All-Star Nilsson bound for Sydney via Japan
Posted: Monday January 17, 2000 01:07 AM
Chunichi will allow Dave Nilsson to represent his native Australia in the upcoming Sydney Olympics. AP
NEW YORK (AP) -- Free agent Dave Nilsson signed a one-year contract to join Japan's Chunichi Dragons, clearing the way for the All-Star catcher to play for his native Australia in the upcoming Sydney Olympics.
"This is a dream come true for me. This is what I wanted," Nilsson said after agreeing to terms Monday in Sydney.
Nilsson, 30, hit .309 with 21 home runs and 62 RBIs for the Milwaukee Brewers last year and was a member of the NL All-Star team. The left-handed hitter missed September because of a broken right thumb.
Minnesota, Florida and Kansas City had talked to Nilsson about a new contract. Agent Alan Nero said he also spoke to the New York Yankees and Cleveland, but their interest was based on making trades to open room for Nilsson.
Nilsson, who made nearly $5.7 million last season in Milwaukee, will get a salary of about $2 million in 2000 and become a free agent after the season.
As for a future return to the majors, "there might be places that might make it hard for him to say no," Nero said from Sydney.
Nilsson said all along he wanted to play in the Summer Games - they start in September, in the middle of the pennant race. This is the first time American professional teams will let players compete in the Olympics, but clubs are not expected to permit their top stars to take part.
Japan's pro league, however, will let a lot of its top talent play in the Olympics. Nilsson plans to return to Chunichi after the Games for the remainder of the Dragons' season.
"The addition of Nilsson will give our batting order a different look and we have very high expectations of him," Chunichi president Tsuyoshi Sato said.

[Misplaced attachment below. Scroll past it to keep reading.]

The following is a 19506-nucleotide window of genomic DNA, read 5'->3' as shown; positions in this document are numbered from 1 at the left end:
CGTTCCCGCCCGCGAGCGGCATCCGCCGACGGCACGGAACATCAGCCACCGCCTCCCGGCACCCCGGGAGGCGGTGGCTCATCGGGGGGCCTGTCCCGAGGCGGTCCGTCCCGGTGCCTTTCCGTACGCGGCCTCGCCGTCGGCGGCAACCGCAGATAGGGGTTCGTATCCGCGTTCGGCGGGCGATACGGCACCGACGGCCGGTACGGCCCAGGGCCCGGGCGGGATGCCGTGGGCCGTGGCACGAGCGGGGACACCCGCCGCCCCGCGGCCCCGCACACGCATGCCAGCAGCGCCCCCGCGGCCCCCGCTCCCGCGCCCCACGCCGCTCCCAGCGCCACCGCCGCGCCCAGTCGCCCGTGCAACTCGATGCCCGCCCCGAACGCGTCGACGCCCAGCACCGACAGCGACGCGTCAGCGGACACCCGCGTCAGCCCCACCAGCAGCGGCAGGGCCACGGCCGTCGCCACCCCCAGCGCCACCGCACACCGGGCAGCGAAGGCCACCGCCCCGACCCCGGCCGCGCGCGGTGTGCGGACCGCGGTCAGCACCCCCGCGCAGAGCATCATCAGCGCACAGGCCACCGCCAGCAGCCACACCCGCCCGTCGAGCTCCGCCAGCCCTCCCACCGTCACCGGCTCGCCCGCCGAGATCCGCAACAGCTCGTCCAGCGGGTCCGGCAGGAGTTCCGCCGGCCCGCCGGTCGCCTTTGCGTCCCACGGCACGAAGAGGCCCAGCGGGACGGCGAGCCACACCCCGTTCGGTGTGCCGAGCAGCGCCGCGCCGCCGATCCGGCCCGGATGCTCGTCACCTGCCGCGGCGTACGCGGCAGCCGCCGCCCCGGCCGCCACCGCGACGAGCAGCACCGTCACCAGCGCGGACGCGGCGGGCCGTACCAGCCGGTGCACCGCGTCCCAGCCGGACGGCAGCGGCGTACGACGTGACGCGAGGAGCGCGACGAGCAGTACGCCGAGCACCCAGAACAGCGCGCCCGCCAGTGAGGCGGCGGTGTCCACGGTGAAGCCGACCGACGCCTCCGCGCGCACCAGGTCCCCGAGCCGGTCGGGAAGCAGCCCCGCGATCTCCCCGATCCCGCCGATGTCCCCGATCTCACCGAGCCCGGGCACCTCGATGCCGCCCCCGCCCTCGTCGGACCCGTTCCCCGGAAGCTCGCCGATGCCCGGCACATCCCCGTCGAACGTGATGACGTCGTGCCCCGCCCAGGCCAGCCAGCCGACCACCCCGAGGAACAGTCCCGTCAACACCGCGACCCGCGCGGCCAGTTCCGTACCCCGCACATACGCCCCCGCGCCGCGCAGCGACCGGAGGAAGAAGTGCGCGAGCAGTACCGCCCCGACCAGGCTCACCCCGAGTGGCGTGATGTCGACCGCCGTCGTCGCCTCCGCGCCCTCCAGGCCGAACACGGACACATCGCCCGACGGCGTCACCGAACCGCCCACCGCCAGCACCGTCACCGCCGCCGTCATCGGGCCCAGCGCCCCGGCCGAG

Nilsson will be the first Australian major leaguer to play in Japan, Dragons spokesman Tetsuo Ishiguro said. Chunichi used to hold its spring training in Australia, and Nilsson recalled watching those workouts as a minor leaguer.
As part of the deal, the Dragons signed a three-year working agreement with the Australian Baseball League, a professional circuit that Nilsson bought last year.
"Building a bridge from Japan to Australia was an important part of this," Nilsson said.
In November, Nilsson played for the Australian national team and was MVP of the Intercontinental Cup, a four-nation tournament in Sydney.
Nero said Nilsson had considered signing a long-term contract with a major league team and missing the Olympics, and also taking a year off from pro ball.
"Chunichi was very aggressive in its approach, and made the opportunity available for him to play in the Olympics," Nero said.
Nilsson is a lifetime .284 hitter with 105 homers. He has spent his entire eight-year career with Milwaukee and received a standing ovation from Brewers fans when he took his final at-bat at County Stadium in October.
Nilsson also has played outfield and first base since making his major league debut in 1992.
Chunichi, champions of the Central League, was searching for a big hitter in case first baseman Takeshi Yamasaki does not recover quickly. He broke his left wrist last September.
The Dragons also signed pitcher Dan Carlson to a one-year contract worth about $150,000.
Carlson, 29, was 0-0 in two relief appearances for Arizona last season. He is 1-0 in four years with San Francisco, Tampa Bay and the Diamondbacks.
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